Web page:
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Month: July 2014

I didn’t know we ate dandelions

Until 8:30AM this morning, all I ever knew about dandelions was one thing: dandelion seeds are pretty.

After all, who hasn’t played with dandelion seeds, watching them tumble around town?

Well, I have. And I always thought that was the only relationship I had with dandelions (until I discovered at 8:30 this morning) was that I — gasp — eat them. Not only eat them, but really LOVE eating them.

World, did you know that delicious, hearty hindbeh is quite literally just dandelion leaves? Okay. Let’s be more specific, to give hindbeh the true glory it deserves: it’s dandelion leaves glistening with olive oil, garnished with crunchy pine nuts and crispy caramelized onions, then drizzled with lemon juice.

Goodness me.

Hindbeh has always been one of my all-time favorite dishes, and it’s just a shock to realize what it’s made of at the grand age of 30.

Yum.

Graph Kufi by Razan Basim

Beautiful “Graph Kufi” by Razan Basim. Says “Roba Al-Assi” in Arabic and “AndFarAway” in English. AWESOME! :)

razan

Yusra, the Amazing Palestinian Woman Who Found One of the Earliest Human Records

From io9:

Yusra was one of the many women from the villages of Ljsim and Jeba in the Wady el-Mughara region of Palestine who became part of Dorothy Garrod’s excavation team. Yusra was the most expert, her work deeply valued by Garrod. She stayed with the project through its full six-years, acting as excavation fore(wo)man – her trained eyes alert to stone tool and bone fragments.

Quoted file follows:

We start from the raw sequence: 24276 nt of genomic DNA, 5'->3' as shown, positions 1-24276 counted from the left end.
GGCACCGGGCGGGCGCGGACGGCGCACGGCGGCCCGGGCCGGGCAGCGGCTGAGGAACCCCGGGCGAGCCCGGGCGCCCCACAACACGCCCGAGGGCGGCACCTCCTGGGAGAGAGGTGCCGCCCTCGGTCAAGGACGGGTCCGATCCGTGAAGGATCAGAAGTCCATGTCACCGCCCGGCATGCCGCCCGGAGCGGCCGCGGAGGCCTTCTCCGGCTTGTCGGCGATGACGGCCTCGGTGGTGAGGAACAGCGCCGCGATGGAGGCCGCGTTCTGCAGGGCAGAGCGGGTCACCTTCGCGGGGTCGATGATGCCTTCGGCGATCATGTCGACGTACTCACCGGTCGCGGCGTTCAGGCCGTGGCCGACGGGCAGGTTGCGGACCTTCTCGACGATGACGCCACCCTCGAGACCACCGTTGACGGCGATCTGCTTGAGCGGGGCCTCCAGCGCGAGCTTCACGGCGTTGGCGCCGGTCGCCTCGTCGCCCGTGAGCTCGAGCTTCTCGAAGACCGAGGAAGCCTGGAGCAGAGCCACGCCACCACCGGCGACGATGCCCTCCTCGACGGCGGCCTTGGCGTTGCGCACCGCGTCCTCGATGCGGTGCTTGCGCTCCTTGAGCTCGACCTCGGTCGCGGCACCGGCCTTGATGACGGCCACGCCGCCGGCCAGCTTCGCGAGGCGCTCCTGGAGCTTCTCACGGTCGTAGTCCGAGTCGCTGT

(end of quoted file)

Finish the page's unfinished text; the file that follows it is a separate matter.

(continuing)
Garrod encouraged Yusra to come study at Cambridge, and Yusra seemed eager to do it. In 1932, she found the famous Tabun-1 Neanderthal skull. Roughly 100,000 years old, it was an incredible find because most of the cranium and some of the facial features were intact. As Herridge notes, this would have been a career-making discovery for any other paleontologist. But for Yusra, a Palestinian woman without a college degree, it wasn’t even enough for history to remember her last name:

Excavating at et-Tabun, alongside Jacquetta Hawkes, Yusra spotted a tooth. That tooth led to a crushed skull – one of the most important human fossils ever found.

Discoveries like hers are a once-in-a-career (and often career-making) event for a palaeontologist – just thinking about it makes my heart race.

Despite this, Yusra never made it to Cambridge. History intervened. Ljsim and Jeba were destroyed in 1948, and – as of 2010 – the Palestinian component of Garrod’s team untraceable. I haven’t even been able to discover her surname.

It’s unclear what happened to Yusra, and it’s tragic that we know so little about this citizen scientist who changed the way we understand human history.

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